In the meditation based on Psalm 46:10 that I submitted to The Upper Room, I explained how God had opened my eyes one day to the opportunities of rest that I sometimes overlook. As a full time high-school teacher, a mother of two young boys, a lay servant in my church, and someone who has many other roles that I play on a daily basis, I have always struggled with resting. Part of it may also be an inherited trait that I see in my mother and remember watching in my grandfather. We are busy bodies!
In the time that followed the news of my publication, I began to think more often and deeper about my own message. I manage a public Christian group on Facebook called “Words for Thought” that I started a few years ago. On it I share various lessons, thoughts, and messages that God blesses me with. A month after receiving the news of the publication of my meditation, I was looking back through the posts on Facebook and found one based on the same scripture as today’s meditation. I would like to share it with you today with the hope that it will help you be able to rest a little easier, especially during these very difficult times!
Be still, and know that I am God. — Psalm 46:10 (NIV)
The dictionary/concordance in my Bible defines the word still as “without sound; without motion.” Personally, I struggle with this definition because it is difficult for me to be those things mentally and physically at the same time. Being a multi-tasker or a busy body makes it hard for me to stay in one place and stay quiet without catching myself looking around and thinking about all of the things I could be doing.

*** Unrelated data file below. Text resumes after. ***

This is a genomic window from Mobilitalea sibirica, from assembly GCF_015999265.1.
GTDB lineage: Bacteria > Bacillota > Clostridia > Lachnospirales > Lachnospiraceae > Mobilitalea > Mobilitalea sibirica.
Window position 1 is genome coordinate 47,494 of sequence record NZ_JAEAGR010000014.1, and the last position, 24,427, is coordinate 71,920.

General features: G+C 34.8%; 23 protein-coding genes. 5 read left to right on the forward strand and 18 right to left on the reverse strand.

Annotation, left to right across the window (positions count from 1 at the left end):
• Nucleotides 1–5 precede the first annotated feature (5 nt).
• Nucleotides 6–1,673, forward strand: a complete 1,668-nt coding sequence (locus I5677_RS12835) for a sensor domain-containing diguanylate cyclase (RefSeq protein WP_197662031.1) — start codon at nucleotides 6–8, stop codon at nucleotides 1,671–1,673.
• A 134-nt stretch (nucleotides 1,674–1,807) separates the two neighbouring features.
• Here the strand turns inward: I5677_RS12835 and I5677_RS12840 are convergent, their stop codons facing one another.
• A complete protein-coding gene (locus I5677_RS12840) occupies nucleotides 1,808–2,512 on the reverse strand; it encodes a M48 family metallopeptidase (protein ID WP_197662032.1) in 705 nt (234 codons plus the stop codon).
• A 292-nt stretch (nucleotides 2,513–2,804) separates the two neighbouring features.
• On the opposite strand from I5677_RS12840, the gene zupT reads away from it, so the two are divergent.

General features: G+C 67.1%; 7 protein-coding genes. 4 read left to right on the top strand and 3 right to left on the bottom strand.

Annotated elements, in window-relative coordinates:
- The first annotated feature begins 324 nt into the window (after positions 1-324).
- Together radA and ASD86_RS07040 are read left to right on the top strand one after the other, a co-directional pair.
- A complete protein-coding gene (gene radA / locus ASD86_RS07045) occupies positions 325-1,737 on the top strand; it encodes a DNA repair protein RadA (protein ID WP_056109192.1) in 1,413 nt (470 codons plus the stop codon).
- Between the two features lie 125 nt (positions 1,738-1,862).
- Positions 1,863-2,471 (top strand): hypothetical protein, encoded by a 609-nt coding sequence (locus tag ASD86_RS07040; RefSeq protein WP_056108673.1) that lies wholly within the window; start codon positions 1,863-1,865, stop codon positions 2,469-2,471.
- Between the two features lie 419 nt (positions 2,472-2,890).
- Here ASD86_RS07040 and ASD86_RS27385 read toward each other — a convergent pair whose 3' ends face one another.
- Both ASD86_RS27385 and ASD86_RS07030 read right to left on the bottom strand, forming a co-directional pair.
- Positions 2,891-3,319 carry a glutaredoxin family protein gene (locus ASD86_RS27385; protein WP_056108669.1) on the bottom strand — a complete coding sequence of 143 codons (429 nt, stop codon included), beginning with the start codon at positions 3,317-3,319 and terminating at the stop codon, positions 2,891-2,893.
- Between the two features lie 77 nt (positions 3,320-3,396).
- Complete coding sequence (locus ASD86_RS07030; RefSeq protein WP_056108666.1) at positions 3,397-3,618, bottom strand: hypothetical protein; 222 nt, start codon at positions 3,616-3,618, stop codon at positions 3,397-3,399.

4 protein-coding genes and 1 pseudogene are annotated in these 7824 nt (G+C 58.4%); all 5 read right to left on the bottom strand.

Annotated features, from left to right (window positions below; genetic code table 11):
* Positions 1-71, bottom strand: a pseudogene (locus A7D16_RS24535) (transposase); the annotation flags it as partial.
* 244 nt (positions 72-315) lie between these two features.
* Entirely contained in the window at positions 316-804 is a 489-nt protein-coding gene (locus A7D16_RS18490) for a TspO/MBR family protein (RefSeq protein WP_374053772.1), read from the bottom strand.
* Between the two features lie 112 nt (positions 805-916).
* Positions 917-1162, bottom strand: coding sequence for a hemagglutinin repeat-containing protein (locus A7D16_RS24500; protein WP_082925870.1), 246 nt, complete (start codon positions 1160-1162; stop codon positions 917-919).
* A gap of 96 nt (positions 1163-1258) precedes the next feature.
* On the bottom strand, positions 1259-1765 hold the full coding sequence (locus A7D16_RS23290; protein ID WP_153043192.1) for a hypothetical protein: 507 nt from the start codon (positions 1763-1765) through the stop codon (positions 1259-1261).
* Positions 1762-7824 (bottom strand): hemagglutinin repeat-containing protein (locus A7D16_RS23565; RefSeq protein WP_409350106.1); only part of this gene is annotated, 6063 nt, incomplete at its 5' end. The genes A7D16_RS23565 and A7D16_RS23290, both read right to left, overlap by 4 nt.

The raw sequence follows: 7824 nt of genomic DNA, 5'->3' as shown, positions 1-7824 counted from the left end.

Yes, being still is important, but for me, the rest of the verse above—knowing he is God—is a higher priority. And along the way in my spiritual journey, my understanding of my relationship with God and the ways in which we communicate with each other has deepened. I have come to accept and appreciate the fact that I can be still in either the physical or mental sense, but not both simultaneously. And that’s okay!
I am able to be still physically when I am in worship, prayer, or devotional time. With my body at rest, it is easier to completely focus my mind, heart, and soul on God and God’s word. On the other hand, I achieve mental stillness when I am running or crocheting. My body is busy in motion so I feel productive, which allows my mind to be free of worries, thoughts, and concerns and be receptive to whatever the Lord has for me to hear.
Knowing God and the best ways for you to grow in your own personal relationship with him is vital. If you can relate to the struggle I’ve described and have had a tough time being still in any way, I encourage you to try focusing on one aspect of stillness at a time. Experiment with some tasks you do on a regular basis that have become second nature, and see if doing them can better connect you mentally. Also take advantage of your moments of physical stillness throughout the day to read a verse of the day or lift up prayer requests to our God. Doing so will strengthen your line of communication with God, and ultimately help you to know God and God’s love a little more each day.
I join many of those who will pray for you as you seek to discern what you are called to be at this moment. May God grant you the courage to fulfill that calling. May we all open our eyes and see the misery, open our ears and hear the cries of God’s people, and, like God through the Lord Jesus Christ, be incarnate amongst them.”
View a growing list of resources for the spiritual work of overcoming racism.